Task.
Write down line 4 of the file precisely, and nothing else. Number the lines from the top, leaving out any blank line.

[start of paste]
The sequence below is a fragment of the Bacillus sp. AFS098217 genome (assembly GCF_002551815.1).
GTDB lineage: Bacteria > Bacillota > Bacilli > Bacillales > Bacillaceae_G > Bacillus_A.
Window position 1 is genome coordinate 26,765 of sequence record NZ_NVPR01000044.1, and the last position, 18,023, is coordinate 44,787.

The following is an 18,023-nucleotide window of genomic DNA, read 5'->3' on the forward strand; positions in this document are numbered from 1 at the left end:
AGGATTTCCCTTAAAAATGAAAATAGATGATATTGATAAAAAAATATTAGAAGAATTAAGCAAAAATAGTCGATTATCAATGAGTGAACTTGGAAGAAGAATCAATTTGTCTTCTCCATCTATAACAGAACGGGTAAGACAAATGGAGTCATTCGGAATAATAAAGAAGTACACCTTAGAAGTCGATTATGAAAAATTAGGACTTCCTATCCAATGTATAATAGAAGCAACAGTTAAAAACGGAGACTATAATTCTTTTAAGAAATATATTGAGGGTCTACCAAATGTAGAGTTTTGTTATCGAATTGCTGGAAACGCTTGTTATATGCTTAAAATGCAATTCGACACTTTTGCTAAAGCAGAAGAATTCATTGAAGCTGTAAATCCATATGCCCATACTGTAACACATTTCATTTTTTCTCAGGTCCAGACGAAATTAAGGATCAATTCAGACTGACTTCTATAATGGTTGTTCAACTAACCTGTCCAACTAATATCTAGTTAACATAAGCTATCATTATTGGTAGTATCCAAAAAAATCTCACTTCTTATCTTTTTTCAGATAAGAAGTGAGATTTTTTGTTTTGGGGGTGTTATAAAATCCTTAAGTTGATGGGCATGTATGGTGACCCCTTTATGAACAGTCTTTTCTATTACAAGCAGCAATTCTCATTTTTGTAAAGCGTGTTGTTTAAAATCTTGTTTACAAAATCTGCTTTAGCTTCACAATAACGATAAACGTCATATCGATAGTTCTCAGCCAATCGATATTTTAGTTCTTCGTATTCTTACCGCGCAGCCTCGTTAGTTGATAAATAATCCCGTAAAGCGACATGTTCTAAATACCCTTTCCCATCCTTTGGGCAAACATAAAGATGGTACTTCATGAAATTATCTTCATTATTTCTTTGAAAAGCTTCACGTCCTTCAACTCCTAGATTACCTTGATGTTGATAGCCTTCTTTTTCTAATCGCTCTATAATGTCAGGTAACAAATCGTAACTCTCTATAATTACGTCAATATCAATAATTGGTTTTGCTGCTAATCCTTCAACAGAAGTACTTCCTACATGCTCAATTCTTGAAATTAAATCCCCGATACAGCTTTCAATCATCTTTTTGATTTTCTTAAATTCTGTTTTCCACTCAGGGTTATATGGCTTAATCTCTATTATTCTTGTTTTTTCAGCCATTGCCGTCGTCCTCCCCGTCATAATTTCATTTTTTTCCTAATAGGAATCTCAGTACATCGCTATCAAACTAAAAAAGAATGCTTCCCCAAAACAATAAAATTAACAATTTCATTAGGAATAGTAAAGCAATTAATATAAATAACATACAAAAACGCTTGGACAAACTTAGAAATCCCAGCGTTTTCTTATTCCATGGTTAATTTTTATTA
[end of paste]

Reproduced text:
The following is an 18,023-nucleotide window of genomic DNA, read 5'->3' on the forward strand; positions in this document are numbered from 1 at the left end: